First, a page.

Here Comes Inflation...Get Ready for it

Discussion in 'Politics' started by Flashy, Jun 10, 2009.

  1. Flashy

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    when runaway spending occurs....and oil prices rise...ole mr inflation comes back.

    While everyone has been thrilled by the 40% equity rally, nobody has seemed to notice gold has climbed 19% since January...nobody has seemed to be watching oil prices go over 71 per barrel

    a 1.9 trillion dollar deficit, only 10% of the stimulus money spent, soon to hit us with an extra 500 billion for the down payment on the health care plan...the spending is out of control, the budget is completely screwed inside out

    Bernake has been trying to keep mortgages low, to aid the recovery, and they are rising and the rate is rising...FAST. The Fed needs low interest rates to stabilize the housing market and ease the squeeze on businesses...however...



    In April, 30 year fixed rates were at 4.85%...end of last week...5.57%


    10 Year Treasurie yields were at 2.2% in January...Today?...3.95%


    Bond investors are cruising in to get the higher yields...the government is pushing up the yield rates to attract buyers for this mountain of money they are desperately injecting into the economy, but bond investors are only nibbling...the yields are going to have to keep going up to attract buyers, and the higher they go, the more interest our government needs to pay out.




    All of these factors are pointing towards high inflation, which is going to totally screw up the housing market even worse, since mortgage rates will go up, causing housing prices to fall, and bingo, the recession continues on its merry way.


    The Fed has no wiggle room whatsoever. They cannot keep pumping trillions of money into the US Economy to ease the recessions bottom and at the same time, they have to keep interest rates low while managing to stave off inflation, and deal with a president and congress intent on spending no matter what.



    Oil is going to keep going up...the price of gasoline has risen roughly 43 days in a row now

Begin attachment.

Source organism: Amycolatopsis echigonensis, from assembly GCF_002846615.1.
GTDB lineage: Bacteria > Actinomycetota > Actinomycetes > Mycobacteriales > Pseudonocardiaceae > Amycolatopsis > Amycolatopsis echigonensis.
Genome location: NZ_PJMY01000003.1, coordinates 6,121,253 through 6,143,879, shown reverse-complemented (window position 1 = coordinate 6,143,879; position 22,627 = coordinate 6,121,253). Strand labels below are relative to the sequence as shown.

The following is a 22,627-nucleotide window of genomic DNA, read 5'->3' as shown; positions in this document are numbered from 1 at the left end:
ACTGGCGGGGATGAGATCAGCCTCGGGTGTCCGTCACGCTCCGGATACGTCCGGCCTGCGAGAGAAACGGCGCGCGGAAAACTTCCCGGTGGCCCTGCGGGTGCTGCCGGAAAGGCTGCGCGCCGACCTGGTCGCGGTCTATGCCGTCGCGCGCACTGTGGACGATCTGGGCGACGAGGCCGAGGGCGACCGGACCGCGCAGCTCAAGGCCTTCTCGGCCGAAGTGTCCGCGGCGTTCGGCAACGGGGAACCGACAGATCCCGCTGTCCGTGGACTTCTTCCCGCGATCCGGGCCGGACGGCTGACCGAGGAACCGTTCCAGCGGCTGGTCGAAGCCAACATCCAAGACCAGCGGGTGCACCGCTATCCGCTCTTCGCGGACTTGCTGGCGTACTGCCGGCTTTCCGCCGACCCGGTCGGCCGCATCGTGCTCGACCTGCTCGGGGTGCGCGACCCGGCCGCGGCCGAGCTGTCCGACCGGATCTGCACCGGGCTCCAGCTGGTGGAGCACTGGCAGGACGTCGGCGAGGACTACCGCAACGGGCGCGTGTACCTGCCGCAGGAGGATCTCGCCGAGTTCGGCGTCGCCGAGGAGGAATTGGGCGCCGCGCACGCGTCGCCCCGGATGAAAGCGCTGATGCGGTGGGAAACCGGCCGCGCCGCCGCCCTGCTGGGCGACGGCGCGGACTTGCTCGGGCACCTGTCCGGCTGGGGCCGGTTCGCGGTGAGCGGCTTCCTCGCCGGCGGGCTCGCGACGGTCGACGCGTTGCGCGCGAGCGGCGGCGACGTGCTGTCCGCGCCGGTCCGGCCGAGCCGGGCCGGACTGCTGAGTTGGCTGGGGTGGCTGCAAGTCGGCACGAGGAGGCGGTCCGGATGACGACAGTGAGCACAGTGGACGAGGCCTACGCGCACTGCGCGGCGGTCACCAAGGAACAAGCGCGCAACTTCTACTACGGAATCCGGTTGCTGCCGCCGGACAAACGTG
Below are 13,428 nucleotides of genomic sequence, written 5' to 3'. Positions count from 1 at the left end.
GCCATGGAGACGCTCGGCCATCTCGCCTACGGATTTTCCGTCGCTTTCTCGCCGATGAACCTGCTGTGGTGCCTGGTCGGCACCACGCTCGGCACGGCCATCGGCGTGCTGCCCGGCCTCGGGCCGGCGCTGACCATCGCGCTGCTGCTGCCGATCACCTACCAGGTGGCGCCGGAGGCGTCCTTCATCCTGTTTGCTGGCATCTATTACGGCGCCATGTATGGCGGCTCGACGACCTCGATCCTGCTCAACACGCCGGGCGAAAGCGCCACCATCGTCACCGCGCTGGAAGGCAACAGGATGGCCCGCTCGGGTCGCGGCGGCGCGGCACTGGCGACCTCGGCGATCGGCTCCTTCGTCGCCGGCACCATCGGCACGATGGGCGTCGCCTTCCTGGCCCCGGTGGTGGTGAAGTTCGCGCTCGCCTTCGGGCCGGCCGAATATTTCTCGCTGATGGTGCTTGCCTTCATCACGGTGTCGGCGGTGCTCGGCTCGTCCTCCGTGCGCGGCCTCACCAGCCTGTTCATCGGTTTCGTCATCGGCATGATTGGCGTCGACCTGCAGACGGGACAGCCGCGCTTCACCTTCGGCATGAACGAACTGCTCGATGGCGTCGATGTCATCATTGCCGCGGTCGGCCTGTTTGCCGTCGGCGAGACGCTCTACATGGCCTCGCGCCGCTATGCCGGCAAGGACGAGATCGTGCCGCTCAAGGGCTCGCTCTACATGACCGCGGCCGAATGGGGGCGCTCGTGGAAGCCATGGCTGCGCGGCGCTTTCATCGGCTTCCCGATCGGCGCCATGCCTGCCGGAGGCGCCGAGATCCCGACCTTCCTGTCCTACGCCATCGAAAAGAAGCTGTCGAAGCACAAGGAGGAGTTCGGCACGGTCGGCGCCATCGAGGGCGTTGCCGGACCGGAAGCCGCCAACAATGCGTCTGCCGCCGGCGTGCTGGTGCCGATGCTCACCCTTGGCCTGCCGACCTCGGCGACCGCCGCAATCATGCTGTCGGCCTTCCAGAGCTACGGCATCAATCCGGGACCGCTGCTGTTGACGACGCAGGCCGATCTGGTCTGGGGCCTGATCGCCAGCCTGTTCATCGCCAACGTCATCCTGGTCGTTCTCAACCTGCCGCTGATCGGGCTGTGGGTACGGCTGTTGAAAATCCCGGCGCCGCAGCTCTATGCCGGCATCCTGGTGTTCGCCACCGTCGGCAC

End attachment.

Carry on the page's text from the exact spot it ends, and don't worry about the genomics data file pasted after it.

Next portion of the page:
national average per gallon is $2.62...end of 2008, the low was $1.62
    It has increased roughly 65% since december....last summer it was over $4...the drop in oil prices by december was crucial for many people saving money...now, the rising costs are wiping out any money people are saving from their payroll "tax cuts"


    for people who were getting between $400 to $800 in tax cuts, that amounts to roughly $8 to $16 a week.


    how many gallons of gas does the average person put in their car weekly?


    how many miles do you drive in the average week? the average american drives 12,000 miles a year, roughly, or, 240 miles per week. if your car gets 30 miles per gallon, roughly (depending on your type of car, obviously) you need 8 gallons of gasoline per week.



    as of right now, if gas prices *REMAIN* (which they won't) at 2.62 per gallon nationally averaged, that means, that since early February, when the stimulus was passed on February 13th, gas prices were at roughly $1.95 per gallon, the average american will be spending 67 cents more per gallon or roughly $5.36 per week...over the course of a year, if prices remain at 2.62, that is roughly $279 extra dollars a year to the average american.


    Summer is when gasoline is at its highest demand, and supply is very tight. we are going to anywhere between 80-100 a barrel again, and fast.



    Just remember...we use 140 billion gallons of gas a year...every .50 cents per gallon gas goes up, means 70 billion less in consumer spending, which is the only thing that was being counted on to help the economy recover. If gas goes back over $3.50 per gallon, which it will, things will get exponentially worse. spending on retail sales start falling drastically, as people spend more and more on gas.


    the dollar is weakening with every dollar the government pumps into the system, and investors and hedge funds are buying commodities, namely oil and gold, to hedge against the fall in the dollar...


    gas is up from last month alone from $2.20 to $2.62. as of right now, if gas goes up another 29 cents a gallon, it effectively wipes out the $400 stimulus payroll tax credits people received, and we are essentially screwed even worse, with high inflation, high oil prices, a weak dollar, not to mention even higher unemployment, a 1.9 trillion dollar deficit and unimaginable deficits over the next decade and no way out.



    this is going to be ugly. buckle your seatbelts.
     
  2. VeeP